Lake Forest Elementary Charter School in eastern New Orleans is projecting a $4.3 million budget in 2013-14, built conservatively around 499 students.

The school has a target of 510 to 560 students next year, but director of finance Bernell St. Cyr said it’s financially more sound to plan for fewer students and less revenue than to overestimate and overcommit.

According to a budget draft that did not account for any projected federal revenues, the majority of funding is expected to come from state and local per-pupil funding, with only $159,000 expected in local grants and donations.

More than 80 percent of the school’s students are eligible for free or reduced price lunches because they come from low-income homes. But St. Cyr said the A rated, selective-enrollment school is ineligible for many large grants and federal programs set up to improve failing institutions.

“Our demographics just work against us, here in the East.” St. Cyr said, asked why the school had not received more in grants and donations. “We just don’t have that draw in high-value donations.The climate just doesn’t exist here in New Orleans East.”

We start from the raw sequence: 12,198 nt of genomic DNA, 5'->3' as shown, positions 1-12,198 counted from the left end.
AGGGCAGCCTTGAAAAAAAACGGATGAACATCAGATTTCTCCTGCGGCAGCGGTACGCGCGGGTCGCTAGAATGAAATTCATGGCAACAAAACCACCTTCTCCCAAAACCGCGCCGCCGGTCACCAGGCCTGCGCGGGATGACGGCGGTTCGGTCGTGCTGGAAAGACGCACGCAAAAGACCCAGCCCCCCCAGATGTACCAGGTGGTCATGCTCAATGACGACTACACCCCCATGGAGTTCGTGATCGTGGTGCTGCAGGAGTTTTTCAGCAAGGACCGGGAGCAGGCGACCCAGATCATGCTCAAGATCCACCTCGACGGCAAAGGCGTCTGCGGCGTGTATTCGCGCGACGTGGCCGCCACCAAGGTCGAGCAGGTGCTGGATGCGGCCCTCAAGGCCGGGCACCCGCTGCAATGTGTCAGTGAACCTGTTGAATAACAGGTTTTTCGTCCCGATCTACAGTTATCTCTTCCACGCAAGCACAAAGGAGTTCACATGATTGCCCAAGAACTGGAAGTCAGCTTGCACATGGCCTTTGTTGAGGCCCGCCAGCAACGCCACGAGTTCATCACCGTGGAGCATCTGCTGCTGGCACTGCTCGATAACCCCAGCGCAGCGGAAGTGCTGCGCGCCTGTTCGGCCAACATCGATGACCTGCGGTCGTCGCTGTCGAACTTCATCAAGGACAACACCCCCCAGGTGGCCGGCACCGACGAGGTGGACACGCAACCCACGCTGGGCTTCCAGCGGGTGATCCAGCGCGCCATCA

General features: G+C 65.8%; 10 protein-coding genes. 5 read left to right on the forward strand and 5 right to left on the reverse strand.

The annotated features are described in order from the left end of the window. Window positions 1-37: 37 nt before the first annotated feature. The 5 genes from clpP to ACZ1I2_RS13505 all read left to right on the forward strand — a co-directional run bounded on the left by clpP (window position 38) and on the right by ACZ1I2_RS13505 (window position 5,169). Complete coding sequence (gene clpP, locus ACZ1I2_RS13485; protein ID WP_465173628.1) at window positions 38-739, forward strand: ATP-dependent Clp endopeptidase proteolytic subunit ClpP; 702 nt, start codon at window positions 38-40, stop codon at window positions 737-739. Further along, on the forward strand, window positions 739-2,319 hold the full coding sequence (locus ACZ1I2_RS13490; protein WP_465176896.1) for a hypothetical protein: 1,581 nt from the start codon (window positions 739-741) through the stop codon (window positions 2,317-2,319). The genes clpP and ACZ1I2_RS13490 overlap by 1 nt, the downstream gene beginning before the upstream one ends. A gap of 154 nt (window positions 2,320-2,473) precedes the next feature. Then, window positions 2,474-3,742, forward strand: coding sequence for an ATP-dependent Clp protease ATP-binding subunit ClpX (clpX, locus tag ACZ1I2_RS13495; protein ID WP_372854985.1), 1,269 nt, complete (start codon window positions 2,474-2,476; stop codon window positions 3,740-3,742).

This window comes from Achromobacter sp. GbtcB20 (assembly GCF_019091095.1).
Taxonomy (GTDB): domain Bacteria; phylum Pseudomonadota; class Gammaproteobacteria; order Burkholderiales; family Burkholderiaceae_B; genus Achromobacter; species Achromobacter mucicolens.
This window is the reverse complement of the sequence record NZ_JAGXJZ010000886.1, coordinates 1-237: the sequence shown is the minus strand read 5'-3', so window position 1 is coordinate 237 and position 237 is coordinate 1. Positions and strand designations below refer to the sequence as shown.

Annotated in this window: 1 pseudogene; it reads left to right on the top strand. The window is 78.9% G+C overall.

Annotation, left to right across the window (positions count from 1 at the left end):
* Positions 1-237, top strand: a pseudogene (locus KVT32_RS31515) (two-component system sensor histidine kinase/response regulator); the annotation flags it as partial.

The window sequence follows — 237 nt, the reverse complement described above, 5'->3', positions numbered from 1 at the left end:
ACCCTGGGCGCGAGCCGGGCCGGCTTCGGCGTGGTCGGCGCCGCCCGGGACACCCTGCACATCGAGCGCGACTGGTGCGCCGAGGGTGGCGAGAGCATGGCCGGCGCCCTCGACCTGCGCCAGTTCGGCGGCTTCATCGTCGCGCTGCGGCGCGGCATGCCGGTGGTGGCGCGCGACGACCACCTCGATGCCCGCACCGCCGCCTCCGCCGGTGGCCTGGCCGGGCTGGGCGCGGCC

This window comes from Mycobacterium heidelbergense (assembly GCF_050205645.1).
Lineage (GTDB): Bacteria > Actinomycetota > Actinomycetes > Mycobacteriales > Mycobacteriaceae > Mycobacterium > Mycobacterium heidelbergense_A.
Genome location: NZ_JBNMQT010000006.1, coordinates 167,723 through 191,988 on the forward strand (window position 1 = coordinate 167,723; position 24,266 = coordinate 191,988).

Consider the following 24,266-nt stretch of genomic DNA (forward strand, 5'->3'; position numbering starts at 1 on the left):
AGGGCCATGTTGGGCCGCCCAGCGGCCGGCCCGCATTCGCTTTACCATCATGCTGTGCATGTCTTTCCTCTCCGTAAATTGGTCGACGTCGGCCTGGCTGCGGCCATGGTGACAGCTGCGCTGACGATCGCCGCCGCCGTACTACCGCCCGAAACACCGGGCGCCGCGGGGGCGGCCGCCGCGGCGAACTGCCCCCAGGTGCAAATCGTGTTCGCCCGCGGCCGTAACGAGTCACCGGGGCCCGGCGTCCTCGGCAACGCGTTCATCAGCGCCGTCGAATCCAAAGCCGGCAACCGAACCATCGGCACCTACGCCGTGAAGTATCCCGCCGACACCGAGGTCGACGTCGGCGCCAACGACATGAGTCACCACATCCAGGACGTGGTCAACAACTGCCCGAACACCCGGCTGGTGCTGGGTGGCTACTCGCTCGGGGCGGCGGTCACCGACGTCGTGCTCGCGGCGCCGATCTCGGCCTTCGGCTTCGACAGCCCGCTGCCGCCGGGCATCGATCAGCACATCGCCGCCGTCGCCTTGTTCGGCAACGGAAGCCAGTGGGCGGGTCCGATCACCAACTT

Expenditures on student resources and materials are expected to drop over $70,000 compared to last year’s 2012-13 budget, from $161,586 down to $88,700.

Asked about the difference, St. Cyr explained that the school had purchased new textbooks and materials last year in order to prepare for implementation of Louisiana’s participation in the Common Core State Standards initiative.

Salaries were also up nearly $200,000 this year due to in-class tutors the school is contracting to help get the students ready for common core, he said.

Benefits have risen over $80,000, largely due to the increase in Teacher Retiremenent System of Louisiana contributions the school is required to make this year.

The state raised the rate schools contribute to the program from 25.5 percent to 27.2 percent this year.

Although Principal Mardele Early and the Lake Forest board said they once saw it as imperative to stay within the state’s retirement system, she has stated that she questions whether the school can afford it anymore.

The board plans to hold a public hearing on the budget Wednesday at noon at the school’s campus, 12000 Haynes Blvd. Parents or community members wishing the address the board can address members prior to its adoption.